Since the longitudinally extending portions of the central passage substantially approximate the length and diameter of the longitudinally extending portions on the respective electric conductor contact pin positioned therein and engaged with the insulated conductor 6, the shoulder means on the central passage of the male boot 12, abut or closely fit adjacent the shoulder means on the metal male contact pin 25 therein to assist in retaining the male contact pin in position and to prevent relative movement between the boot 12 and pin 25 due to well bore pressure.
The female socket shoulders fit adjacent the shoulders in passage 10a to retain the female socket therein when subjected to well bore pressures.
It can be appreciated that the foregoing operation is accomplished with a minimum of effort and time and may be accomplished in the field.
The male boot 12 and female boot 12a each include a longitudinally extending body portion 12d, with each boot 12, 12a having tapered outer end surfaces 12f' extending from the longitudinal body portions 12b of each boot downwardly toward the insulated electric conductor 6 received in one end of the central passage. The tapered end surfaces 12' are preferably cylindrical as shown. The internal diameter of the longitudinal passage portion 10b and 10b' of the male and female boot 12, 12a, respectively, is smaller than the outer diameter of the insulated conductor 6 received therein to form an interference fit and seal therewith to inhibit the entry of well fluids.
The male boot 12 is provided with an annular projecting end portion 31 which is of smaller diameter than the longitudinally extending body portion 12d and is integral therewith. The juncture of the body portion 12d and annular projecting end portion 31 forms stop shoulder means 31a at the juncture of the body portion 12d and 31 as well as at the end 31b of the projecting end.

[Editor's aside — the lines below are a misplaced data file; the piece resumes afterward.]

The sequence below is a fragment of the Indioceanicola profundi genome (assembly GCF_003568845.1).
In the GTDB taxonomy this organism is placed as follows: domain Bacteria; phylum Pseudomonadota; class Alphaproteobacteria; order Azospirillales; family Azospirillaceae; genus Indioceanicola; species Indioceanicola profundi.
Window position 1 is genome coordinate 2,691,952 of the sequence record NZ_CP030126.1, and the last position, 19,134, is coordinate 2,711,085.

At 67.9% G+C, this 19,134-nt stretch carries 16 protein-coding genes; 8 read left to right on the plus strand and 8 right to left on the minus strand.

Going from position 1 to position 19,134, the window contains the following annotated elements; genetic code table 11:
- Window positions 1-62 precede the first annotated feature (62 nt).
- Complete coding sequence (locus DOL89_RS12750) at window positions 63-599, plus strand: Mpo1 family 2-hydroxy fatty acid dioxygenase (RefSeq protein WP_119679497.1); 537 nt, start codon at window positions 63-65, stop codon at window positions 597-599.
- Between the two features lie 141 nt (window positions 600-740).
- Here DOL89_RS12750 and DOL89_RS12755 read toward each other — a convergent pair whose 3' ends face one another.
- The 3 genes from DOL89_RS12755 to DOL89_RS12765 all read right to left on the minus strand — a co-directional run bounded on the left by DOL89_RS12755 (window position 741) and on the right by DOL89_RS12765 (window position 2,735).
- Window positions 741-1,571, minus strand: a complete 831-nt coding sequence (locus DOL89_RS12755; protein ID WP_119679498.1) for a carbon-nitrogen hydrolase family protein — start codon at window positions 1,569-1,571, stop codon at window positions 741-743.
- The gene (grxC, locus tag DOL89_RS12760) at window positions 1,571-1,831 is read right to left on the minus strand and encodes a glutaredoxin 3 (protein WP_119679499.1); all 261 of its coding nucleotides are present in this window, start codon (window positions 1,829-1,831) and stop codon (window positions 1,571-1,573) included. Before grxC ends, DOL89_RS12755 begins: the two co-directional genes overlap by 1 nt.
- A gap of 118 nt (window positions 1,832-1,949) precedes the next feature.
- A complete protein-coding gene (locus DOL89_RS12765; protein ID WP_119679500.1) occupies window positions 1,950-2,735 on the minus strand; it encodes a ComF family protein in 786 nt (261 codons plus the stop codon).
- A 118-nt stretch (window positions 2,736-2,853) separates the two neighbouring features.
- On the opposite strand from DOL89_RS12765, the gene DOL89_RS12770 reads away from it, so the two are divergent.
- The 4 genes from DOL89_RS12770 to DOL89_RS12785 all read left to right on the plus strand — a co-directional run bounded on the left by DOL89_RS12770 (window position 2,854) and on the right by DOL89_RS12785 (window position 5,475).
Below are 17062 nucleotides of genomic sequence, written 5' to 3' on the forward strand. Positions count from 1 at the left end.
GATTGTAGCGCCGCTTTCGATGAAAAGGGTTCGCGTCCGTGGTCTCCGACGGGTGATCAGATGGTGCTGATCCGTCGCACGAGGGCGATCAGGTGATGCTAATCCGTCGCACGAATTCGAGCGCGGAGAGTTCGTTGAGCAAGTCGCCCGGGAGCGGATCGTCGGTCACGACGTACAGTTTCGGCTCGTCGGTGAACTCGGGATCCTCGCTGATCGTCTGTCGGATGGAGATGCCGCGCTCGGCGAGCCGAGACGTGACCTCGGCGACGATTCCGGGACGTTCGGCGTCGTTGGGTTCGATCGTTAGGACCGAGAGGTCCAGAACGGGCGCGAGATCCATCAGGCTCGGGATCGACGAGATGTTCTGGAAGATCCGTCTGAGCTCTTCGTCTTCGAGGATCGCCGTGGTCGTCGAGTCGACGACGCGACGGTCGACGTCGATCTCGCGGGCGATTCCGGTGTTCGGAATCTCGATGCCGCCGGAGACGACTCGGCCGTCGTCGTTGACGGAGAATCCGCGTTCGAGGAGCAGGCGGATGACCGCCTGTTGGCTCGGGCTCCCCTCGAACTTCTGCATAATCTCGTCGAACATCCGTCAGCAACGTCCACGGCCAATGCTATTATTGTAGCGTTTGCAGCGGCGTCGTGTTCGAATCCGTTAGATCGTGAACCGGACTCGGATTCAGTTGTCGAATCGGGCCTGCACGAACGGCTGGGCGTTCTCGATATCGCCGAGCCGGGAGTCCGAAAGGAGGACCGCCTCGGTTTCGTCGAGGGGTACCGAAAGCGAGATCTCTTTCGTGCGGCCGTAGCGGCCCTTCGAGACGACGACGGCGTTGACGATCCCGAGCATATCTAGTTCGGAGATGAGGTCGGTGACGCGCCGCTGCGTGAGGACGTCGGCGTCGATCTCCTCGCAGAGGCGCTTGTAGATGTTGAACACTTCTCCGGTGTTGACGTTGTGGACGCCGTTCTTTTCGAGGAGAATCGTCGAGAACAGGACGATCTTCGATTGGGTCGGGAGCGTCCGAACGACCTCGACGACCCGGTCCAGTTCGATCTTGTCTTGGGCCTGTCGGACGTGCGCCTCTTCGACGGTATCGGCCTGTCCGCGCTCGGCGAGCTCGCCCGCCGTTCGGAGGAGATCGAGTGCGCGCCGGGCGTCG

The end 33 of the female boot 12a provides stop shoulder means as does the shoulder means 17c formed at the juncture of the longitudinal passage portion 10s and longitudinal passage portion 10r.
Intermediate the ends of the longitudinal passage portion 10s is an arcuate groove 37 for receiving the arcuate, annular rib 38 on the projecting end portion 31 therein to provide lock means to assist in locking the male boot 12 with the female boot 12a when as they are mated as shown in FIG. 2 of the drawings. The annular surface 30 on the projecting end 31 and the annular surface 30a in the longitudinal portion 10s provide an annular seal since the internal diameter of the passage portion 10s is of smaller internal diameter than the outer diameter of the projecting pin portion 31 to form an interference fit therebetween.
After the conducting pins have been secured to the cores 5 and the respective boots then positioned over the pin 25 and female socket 25a, the boots may then be mated by inserting the projecting end 31 into the female socket 10s of the female boot 12a so that the stop shoulder means 31a abuts the stop shoulder 33 and the stop shoulder means 31b abuts the stop shoulder means 17c. At the same time, the arcuate recess 37 intermediate the ends of passage 10s receives the arcuate annular rib 38 for interlocking relationship between the male and female boot 12, 12a.